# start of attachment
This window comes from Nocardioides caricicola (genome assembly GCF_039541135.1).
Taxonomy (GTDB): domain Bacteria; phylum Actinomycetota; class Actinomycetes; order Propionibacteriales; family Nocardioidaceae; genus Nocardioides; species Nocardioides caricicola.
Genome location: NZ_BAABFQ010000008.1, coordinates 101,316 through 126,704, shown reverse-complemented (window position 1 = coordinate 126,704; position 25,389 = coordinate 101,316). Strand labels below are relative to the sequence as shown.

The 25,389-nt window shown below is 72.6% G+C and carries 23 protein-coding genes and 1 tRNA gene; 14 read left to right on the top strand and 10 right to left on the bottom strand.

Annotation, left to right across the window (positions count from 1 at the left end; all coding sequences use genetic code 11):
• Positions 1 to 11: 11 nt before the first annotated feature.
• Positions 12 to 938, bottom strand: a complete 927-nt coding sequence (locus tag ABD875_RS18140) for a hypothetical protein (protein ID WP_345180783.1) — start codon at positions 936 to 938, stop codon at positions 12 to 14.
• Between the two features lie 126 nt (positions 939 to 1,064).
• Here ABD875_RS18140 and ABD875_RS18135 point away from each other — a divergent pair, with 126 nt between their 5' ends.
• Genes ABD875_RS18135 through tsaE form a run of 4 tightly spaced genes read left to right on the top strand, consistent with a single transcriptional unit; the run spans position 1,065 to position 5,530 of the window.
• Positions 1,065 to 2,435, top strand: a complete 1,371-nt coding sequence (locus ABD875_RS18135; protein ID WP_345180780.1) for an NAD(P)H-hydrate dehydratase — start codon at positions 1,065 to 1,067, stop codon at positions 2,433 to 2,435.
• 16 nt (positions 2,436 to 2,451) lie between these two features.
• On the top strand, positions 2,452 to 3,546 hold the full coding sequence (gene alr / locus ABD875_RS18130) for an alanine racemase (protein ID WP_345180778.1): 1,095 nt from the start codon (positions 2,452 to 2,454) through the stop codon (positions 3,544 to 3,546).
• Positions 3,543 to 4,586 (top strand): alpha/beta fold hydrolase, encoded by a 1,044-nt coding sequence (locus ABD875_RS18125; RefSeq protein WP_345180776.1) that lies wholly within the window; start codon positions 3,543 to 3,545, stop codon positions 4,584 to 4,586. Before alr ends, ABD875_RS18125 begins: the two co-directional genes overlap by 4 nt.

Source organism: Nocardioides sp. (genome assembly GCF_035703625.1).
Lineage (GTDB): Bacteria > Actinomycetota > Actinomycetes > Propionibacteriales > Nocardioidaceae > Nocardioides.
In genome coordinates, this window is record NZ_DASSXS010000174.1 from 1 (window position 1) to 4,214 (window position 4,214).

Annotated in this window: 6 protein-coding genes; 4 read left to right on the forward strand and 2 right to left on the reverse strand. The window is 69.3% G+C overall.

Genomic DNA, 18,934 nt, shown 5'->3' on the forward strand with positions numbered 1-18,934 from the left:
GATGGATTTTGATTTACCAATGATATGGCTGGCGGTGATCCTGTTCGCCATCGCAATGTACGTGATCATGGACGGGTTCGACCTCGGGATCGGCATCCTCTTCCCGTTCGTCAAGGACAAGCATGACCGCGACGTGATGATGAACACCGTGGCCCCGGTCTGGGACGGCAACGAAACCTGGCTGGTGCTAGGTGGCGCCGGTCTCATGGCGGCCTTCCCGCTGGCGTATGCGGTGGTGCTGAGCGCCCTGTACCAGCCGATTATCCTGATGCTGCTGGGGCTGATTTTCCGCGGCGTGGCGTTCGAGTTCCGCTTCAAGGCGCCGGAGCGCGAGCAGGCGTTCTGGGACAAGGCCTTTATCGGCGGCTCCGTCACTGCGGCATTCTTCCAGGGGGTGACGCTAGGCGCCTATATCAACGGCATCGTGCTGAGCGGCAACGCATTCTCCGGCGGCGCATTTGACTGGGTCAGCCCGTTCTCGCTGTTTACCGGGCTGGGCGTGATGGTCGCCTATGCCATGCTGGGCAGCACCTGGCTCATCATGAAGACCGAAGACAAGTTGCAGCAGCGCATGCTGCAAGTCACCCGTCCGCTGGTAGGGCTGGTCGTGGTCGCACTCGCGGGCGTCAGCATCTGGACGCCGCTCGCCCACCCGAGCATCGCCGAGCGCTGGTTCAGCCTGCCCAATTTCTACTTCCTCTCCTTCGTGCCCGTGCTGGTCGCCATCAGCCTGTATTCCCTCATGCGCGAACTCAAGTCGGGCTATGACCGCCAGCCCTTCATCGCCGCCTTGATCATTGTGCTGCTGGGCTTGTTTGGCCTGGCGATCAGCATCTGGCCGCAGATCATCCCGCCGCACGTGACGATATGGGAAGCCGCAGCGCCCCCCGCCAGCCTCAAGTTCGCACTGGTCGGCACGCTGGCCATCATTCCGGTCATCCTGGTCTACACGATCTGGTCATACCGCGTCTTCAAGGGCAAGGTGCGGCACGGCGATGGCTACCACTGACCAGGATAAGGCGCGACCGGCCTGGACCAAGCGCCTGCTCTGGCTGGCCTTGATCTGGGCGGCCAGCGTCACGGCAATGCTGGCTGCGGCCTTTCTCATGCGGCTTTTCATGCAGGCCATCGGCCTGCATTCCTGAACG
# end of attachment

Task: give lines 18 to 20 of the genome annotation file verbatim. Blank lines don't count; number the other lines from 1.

Annotated in this window: 6 protein-coding genes; 4 read left to right on the forward strand and 2 right to left on the reverse strand. The window is 69.3% G+C overall.

Genomic DNA, 18,934 nt, shown 5'->3' on the forward strand with positions numbered 1-18,934 from the left:
GATGGATTTTGATTTACCAATGATATGGCTGGCGGTGATCCTGTTCGCCATCGCAATGTACGTGATCATGGACGGGTTCGACCTCGGGATCGGCATCCTCTTCCCGTTCGTCAAGGACAAGCATGACCGCGACGTGATGATGAACACCGTGGCCCCGGTCTGGGACGGCAACGAAACCTGGCTGGTGCTAGGTGGCGCCGGTCTCATGGCGGCCTTCCCGCTGGCGTATGCGGTGGTGCTGAGCGCCCTGTACCAGCCGATTATCCTGATGCTGCTGGGGCTGATTTTCCGCGGCGTGGCGTTCGAGTTCCGCTTCAAGGCGCCGGAGCGCGAGCAGGCGTTCTGGGACAAGGCCTTTATCGGCGGCTCCGTCACTGCGGCATTCTTCCAGGGGGTGACGCTAGGCGCCTATATCAACGGCATCGTGCTGAGCGGCAACGCATTCTCCGGCGGCGCATTTGACTGGGTCAGCCCGTTCTCGCTGTTTACCGGGCTGGGCGTGATGGTCGCCTATGCCATGCTGGGCAGCACCTGGCTCATCATGAAGACCGAAGACAAGTTGCAGCAGCGCATGCTGCAAGTCACCCGTCCGCTGGTAGGGCTGGTCGTGGTCGCACTCGCGGGCGTCAGCATCTGGACGCCGCTCGCCCACCCGAGCATCGCCGAGCGCTGGTTCAGCCTGCCCAATTTCTACTTCCTCTCCTTCGTGCCCGTGCTGGTCGCCATCAGCCTGTATTCCCTCATGCGCGAACTCAAGTCGGGCTATGACCGCCAGCCCTTCATCGCCGCCTTGATCATTGTGCTGCTGGGCTTGTTTGGCCTGGCGATCAGCATCTGGCCGCAGATCATCCCGCCGCACGTGACGATATGGGAAGCCGCAGCGCCCCCCGCCAGCCTCAAGTTCGCACTGGTCGGCACGCTGGCCATCATTCCGGTCATCCTGGTCTACACGATCTGGTCATACCGCGTCTTCAAGGGCAAGGTGCGGCACGGCGATGGCTACCACTGACCAGGATAAGGCGCGACCGGCCTGGACCAAGCGCCTGCTCTGGCTGGCCTTGATCTGGGCGGCCAGCGTCACGGCAATGCTGGCTGCGGCCTTTCTCATGCGGCTTTTCATGCAGGCCATCGGCCTGCATTCCTGAACG